On July 17, 2009, the Supreme Court of Canada handed down its long awaited decisions in R. v. Grant, R. v. Harrison, R. v. Shepherd and R. v. Suberu clarifying the law in respect of the exclusion of evidence under s.24(2) of the Charter. Their decisions have been described as an appropriate balancing between liberty interests and the administration of justice, a clear message to police of the constitutional limits placed on their powers, and an imaginative redrafting of the Stillman test, but with an impact that might be hard to predict. Join our distinguished panel who will summarize, debate and discuss the ramifications of the decisions from many perspectives.
Professor Hamish Stewart is an Associate Professor of Law at the University of Toronto, where he has taught criminal law, evidence, and several other subjects since 1993. Before attending law school, he studied economics, receiving his B.A. from the University of Toronto in 1983 and his Ph.D. from Harvard University in 1989, and he taught for a year in the economics department at Williams College in Massachusetts. He received his LL.B. degree from the University of Toronto in 1992, clerked at the Ontario Court of Appeal in 1992-93, and was called to the Ontario Bar in 1998. From 1998 to 2007, he was an Associate Editor of the Canadian Criminal Cases and the Dominion Law Reports. Professor Stewart is the principal author of Sexual Offences in Canadian Law (Canada Law Book, 2004), the General Editor of Evidence: A Canadian Casebook, 2d ed. (Emond Montgomery, 2006), and the author of more than 40 scholarly papers in criminal law, evidence, legal theory, and economics.
Professor Martha Shaffer joined the Faculty of Law in 1990, and is now an associate professor. She holds law degrees from Harvard and Toronto, as well as an undergraduate degree from Harvard. She served as Law Clerk to the Supreme Court of Canada for Chief Justice Brian Dickson, before becoming the Boulton Junior Fellow at the Faculty of Law, McGill University. Professor Shaffer’s principal research and teaching interests concentrate on criminal law, family law and equality issues.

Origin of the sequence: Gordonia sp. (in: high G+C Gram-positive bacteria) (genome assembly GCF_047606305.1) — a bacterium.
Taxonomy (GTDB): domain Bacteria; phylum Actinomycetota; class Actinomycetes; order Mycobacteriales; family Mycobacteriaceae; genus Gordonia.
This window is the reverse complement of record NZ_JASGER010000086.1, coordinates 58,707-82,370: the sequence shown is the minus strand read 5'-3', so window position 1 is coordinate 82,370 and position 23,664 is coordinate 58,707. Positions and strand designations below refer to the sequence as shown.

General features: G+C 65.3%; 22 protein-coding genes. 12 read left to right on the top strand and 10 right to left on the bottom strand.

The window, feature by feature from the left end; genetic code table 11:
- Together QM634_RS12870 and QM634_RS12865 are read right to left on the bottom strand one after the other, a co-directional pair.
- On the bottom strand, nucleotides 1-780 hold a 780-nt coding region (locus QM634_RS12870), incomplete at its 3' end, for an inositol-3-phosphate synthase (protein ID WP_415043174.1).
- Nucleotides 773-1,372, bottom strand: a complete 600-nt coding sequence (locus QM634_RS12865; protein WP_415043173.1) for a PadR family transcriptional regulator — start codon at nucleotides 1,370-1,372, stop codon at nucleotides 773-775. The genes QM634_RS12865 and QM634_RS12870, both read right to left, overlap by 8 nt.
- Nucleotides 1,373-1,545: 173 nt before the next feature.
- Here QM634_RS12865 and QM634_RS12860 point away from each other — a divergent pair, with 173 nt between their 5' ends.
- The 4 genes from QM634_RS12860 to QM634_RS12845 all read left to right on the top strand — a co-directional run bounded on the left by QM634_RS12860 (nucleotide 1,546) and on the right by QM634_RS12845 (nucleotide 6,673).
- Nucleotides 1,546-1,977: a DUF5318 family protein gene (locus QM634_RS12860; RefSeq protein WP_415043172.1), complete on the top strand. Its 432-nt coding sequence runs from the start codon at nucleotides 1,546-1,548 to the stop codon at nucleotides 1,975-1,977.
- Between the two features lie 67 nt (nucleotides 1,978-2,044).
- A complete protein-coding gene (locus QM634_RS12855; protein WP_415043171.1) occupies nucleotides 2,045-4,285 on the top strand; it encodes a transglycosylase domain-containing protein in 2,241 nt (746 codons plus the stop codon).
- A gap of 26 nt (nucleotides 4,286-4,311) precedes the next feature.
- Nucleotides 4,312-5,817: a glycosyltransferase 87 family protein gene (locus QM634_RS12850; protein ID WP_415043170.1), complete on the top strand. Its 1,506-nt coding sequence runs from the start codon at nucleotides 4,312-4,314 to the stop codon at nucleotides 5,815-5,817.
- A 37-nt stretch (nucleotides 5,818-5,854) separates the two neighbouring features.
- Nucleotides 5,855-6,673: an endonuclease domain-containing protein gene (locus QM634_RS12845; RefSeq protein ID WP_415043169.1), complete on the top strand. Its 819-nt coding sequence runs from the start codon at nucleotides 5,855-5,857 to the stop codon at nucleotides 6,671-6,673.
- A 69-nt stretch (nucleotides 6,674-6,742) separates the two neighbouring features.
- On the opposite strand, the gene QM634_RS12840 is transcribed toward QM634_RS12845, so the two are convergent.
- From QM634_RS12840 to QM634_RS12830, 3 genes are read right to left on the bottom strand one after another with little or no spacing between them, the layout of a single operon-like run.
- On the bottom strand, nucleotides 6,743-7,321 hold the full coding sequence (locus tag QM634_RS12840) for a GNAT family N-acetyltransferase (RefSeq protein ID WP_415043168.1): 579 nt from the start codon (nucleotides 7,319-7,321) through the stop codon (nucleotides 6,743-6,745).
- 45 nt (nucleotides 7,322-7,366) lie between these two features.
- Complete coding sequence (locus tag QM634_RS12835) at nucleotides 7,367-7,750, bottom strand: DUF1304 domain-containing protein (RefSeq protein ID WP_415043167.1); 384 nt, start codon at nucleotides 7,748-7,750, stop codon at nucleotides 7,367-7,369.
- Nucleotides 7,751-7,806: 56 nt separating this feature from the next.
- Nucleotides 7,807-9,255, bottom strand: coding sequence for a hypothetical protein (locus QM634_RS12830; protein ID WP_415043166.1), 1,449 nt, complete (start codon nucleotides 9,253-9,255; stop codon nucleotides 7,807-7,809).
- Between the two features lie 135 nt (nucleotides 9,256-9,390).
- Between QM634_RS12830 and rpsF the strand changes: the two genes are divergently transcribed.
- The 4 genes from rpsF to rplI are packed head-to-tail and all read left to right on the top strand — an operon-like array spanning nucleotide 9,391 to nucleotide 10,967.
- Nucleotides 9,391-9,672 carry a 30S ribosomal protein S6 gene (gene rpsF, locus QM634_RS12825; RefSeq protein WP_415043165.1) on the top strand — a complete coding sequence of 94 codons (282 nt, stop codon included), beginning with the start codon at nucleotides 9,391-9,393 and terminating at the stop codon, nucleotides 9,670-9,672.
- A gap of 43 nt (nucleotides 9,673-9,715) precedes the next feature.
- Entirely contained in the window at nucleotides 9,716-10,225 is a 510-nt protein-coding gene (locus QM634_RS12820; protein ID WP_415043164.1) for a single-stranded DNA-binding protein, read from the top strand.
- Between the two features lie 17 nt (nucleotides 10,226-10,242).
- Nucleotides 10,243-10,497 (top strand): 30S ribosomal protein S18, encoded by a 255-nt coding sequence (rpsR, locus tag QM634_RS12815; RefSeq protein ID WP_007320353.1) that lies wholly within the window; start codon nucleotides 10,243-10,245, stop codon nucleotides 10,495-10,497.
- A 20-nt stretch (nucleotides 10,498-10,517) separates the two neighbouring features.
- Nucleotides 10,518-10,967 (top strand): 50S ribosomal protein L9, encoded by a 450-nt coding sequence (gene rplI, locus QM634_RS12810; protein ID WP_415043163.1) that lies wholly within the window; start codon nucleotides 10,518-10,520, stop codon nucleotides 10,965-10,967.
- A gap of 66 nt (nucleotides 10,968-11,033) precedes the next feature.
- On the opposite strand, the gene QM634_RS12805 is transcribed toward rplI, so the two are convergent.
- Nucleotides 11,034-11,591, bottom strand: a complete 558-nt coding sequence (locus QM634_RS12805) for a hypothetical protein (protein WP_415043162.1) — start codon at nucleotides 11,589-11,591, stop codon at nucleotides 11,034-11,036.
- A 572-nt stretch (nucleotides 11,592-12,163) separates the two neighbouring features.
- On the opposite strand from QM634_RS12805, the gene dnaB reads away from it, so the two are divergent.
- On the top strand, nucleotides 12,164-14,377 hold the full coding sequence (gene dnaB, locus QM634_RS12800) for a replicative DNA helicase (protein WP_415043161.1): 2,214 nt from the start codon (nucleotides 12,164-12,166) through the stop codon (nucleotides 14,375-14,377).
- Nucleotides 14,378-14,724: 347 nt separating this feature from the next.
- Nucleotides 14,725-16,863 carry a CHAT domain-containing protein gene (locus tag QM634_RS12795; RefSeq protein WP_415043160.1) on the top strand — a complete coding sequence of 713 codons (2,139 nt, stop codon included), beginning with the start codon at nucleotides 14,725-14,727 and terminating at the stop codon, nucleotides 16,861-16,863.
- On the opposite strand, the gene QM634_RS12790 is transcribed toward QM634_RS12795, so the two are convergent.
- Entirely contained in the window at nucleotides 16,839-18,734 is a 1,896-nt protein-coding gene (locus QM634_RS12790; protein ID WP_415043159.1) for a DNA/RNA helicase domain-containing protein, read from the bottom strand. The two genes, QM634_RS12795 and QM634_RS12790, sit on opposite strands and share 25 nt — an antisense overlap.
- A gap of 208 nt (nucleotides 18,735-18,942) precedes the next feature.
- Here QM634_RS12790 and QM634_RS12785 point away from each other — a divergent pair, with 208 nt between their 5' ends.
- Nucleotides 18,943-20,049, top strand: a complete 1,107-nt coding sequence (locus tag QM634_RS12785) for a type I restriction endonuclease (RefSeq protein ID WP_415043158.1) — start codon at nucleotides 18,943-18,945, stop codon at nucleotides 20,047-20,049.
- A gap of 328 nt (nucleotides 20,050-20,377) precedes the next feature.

Jonathan Dawe was counsel for the Appellant in R. v. Grant and the Civil Liberties Association in R. v. Harrison. B.Sc.(Hons.), McGill University (1987); LL.B., University of Toronto (1994); LL.M., Yale Law School (1996). Called to the Ontario Bar, 1997, Partner with Sack Goldblatt Mitchell LLP (Toronto). Clerked for the Rt. Hon. Antonio Lamer, C.J.C. (1994-95). Associate Commission Counsel to the Driskell Inquiry (Manitoba; 2006-07). Practices in the area of criminal and constitutional law, with a special emphasis on criminal appeals. Teaches Criminal Procedure (1999-2004; 2010-) and Advanced Criminal Procedure and Charter Issues (2009-) at the Faculty of Law, University of Toronto.
Rick Visca was counsel for the Respondent in R. v. Harrison. He graduated from University of Toronto with a degree in Political Science . Studied law at the University of Victoria, and received LLB in 1992. Articles at Holden Day Wilson. Began as a prosecutor with the Department of Justice in 1994. Prosecuted drug, tax, misleading advertising, and other miscellaneous federal legislation offences. Maintains a trial and appellate practice with the now Public Prosecution Service of Canada.
Event date: Wednesday, September 30, 2009, from 12:30 PM to 2:00 PM
Location: Bennett Lecture Hall, Flavelle House, Faculty of Law, University of Toronto